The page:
The specification freeze and development restrictions soon to be applied to the hybrid power units, together with recent technical directives clamping down on whatever loopholes the FIA believes Ferrari found last year, is happening at a time when there is a tiny (around 10bhp) spread between the most and least powerful engines. This is great for closing up the grid, but it puts the engines back to the plug-in component status that they had reached at the end of the frozen-spec V8 era. The engine’s technical/R&D appeal to automotive companies is effectively gone.
Mercedes, through a combination of the team’s unique ownership structure with Toto Wolff and the level of its success, has become financially justifiable even at current spends. If Wolff, currently in negotiation with Daimler about a new contract beyond the end of this year, takes a less direct role in the team, enough to justify him being paid by Daimler rather than by the team, his salary would conceivably no longer be counted as one of the top three paid employees, leaving more spend for either F1 or other projects.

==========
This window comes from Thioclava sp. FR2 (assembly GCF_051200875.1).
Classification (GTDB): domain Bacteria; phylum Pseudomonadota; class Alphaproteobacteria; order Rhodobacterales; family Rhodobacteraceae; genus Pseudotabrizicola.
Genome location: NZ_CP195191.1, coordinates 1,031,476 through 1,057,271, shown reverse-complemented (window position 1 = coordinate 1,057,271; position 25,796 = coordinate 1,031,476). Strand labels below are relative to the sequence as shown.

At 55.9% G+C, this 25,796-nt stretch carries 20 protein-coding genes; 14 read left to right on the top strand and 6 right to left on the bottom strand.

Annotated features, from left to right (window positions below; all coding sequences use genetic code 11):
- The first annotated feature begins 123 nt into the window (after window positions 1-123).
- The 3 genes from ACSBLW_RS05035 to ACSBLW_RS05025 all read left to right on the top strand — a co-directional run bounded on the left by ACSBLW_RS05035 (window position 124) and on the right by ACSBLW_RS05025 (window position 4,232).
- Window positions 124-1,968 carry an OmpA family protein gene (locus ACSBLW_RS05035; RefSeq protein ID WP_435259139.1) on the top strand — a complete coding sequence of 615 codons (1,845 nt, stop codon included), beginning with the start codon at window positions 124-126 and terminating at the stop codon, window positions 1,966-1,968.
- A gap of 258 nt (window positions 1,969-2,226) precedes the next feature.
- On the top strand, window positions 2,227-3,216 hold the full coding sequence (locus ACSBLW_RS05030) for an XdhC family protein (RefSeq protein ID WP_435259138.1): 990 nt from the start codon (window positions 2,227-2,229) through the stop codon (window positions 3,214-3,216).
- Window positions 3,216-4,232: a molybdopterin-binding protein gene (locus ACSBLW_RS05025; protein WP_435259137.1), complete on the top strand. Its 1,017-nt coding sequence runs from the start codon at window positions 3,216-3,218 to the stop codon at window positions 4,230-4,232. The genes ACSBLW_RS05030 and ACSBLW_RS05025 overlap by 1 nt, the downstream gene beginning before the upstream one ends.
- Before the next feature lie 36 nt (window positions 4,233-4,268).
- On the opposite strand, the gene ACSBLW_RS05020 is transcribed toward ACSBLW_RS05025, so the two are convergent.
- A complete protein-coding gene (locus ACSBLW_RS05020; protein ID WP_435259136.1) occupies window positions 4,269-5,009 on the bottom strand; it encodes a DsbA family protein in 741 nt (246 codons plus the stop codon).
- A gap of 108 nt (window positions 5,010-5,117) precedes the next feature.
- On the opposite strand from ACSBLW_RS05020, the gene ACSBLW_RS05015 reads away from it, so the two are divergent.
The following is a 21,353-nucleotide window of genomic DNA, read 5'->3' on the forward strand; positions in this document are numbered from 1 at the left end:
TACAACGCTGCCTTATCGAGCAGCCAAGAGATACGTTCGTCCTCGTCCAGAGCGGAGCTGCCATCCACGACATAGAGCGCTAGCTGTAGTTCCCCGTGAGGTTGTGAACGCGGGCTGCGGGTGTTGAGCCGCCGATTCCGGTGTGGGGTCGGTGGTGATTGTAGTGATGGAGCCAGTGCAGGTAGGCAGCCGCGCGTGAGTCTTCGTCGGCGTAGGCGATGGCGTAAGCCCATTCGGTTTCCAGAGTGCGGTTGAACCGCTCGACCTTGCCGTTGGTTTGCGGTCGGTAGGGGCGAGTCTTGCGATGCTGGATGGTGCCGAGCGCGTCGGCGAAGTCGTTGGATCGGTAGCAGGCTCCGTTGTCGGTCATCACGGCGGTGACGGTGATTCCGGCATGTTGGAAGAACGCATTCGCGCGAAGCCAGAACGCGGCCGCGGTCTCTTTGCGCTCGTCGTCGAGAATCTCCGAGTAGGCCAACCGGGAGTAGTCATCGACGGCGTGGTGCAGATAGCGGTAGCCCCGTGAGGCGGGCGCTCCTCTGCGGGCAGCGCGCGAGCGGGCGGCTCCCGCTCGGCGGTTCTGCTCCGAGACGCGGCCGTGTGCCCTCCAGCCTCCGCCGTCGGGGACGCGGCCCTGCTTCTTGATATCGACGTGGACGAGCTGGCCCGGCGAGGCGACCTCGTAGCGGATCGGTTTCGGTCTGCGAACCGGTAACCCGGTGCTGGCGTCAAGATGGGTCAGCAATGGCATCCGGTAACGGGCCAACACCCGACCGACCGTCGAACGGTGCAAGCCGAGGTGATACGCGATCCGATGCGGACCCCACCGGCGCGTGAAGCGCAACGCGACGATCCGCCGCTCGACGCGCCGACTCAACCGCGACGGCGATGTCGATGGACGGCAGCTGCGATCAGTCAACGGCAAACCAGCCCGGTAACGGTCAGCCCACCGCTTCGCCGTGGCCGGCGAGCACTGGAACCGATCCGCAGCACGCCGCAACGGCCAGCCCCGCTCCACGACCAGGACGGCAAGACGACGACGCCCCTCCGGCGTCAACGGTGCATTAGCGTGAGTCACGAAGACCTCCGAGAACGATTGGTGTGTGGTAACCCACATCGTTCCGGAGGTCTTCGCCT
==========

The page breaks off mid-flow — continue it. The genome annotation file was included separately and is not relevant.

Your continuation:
Renault believes that it can still see F1’s marketing benefit, and under the cap limits Renault feels it can now justify its spend. But according to some industry analysts, the company’s very future is in peril.
Ferrari is no longer really a Fiat automotive project. Since its listing on the stock exchange, Ferrari has become an independent entity only loosely tied to Fiat through mutual ownership. The strings are effectively cut. Ferrari is no longer really an ‘automotive’ team and is uniquely profiled to benefit from F1. Its massive spend arises from the massive income its revered brand commands, some of which has to come from F1.
Honda’s board is split on F1 and its contract with the Red Bull group runs only until the end of next year.